Bangladesh's business community apprehends that the burgeoning service sector may suffer from "uneven competition" from other South Asian partners and wants the government to withhold concessions under the framework of the South Asian Free Trade Area (SAFTA).
Heeding them, the government has held its first meeting to conduct a cost-benefit and risk study before opening up the service sector.
The business community is of the view that the government stick to the tariff concessions under the SAARC Preferential Trading Arrangement (SAPTA), which were later restricted by the sensitive lists of SAFTA.
"We must know the strengths and weaknesses of our service sector so that it does not suffer in the free trade regime in the regional bloc.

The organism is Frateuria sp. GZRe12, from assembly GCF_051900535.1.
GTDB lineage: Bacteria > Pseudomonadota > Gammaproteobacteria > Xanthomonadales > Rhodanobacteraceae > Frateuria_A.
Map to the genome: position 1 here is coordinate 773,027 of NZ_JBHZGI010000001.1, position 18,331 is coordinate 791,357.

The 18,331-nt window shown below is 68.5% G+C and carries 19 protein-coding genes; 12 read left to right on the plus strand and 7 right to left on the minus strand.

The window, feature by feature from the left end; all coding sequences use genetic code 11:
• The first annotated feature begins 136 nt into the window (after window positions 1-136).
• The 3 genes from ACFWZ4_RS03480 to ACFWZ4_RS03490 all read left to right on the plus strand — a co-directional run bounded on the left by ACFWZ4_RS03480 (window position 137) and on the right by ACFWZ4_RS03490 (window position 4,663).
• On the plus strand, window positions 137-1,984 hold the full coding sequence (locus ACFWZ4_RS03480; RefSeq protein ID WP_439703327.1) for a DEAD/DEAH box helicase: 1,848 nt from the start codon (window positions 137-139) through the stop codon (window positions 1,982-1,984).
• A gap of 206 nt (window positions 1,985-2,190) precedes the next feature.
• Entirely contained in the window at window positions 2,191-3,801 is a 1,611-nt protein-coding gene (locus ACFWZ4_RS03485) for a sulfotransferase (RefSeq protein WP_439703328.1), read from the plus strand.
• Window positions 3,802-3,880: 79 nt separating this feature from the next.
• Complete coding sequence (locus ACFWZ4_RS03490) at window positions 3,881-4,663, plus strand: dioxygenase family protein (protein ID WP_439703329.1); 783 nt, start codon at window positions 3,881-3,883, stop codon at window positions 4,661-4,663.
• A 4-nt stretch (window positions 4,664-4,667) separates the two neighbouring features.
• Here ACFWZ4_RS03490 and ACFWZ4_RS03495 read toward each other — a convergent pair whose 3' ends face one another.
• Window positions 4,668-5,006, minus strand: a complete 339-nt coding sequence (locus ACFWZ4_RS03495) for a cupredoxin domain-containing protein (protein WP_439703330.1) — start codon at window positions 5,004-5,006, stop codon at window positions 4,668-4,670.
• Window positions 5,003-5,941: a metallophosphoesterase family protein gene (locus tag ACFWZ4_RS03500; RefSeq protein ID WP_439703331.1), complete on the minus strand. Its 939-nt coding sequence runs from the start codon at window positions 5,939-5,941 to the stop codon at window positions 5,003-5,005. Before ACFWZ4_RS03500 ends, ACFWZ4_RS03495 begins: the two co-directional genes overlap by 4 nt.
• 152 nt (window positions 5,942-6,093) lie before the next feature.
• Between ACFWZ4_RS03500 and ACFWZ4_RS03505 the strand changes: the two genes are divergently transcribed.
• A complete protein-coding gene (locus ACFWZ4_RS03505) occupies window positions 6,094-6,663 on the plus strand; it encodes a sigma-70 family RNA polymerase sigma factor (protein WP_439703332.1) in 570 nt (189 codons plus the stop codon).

That is why a national study will be conducted on the issue before a regional study," the representative of a trade body told New Age newspaper on Tuesday.
Mustafa Abid, a trade expert of the Tariff Commission, said Dhaka would insist on the inclusion of benefits of SAPTA in the list of tariff concessions so that the sensitive list does not lessen Bangladesh's benefits.
"If all the benefits stipulated in different resolutions are ensured, the sensitive lists will automatically be made smaller," he added.
Bangladesh is the current chair of the South Asian Association for Regional Cooperation (SAARC) - the eight-nation regional body that last year admitted Afghanistan.
It is to pass on the baton to India at the next SAARC summit.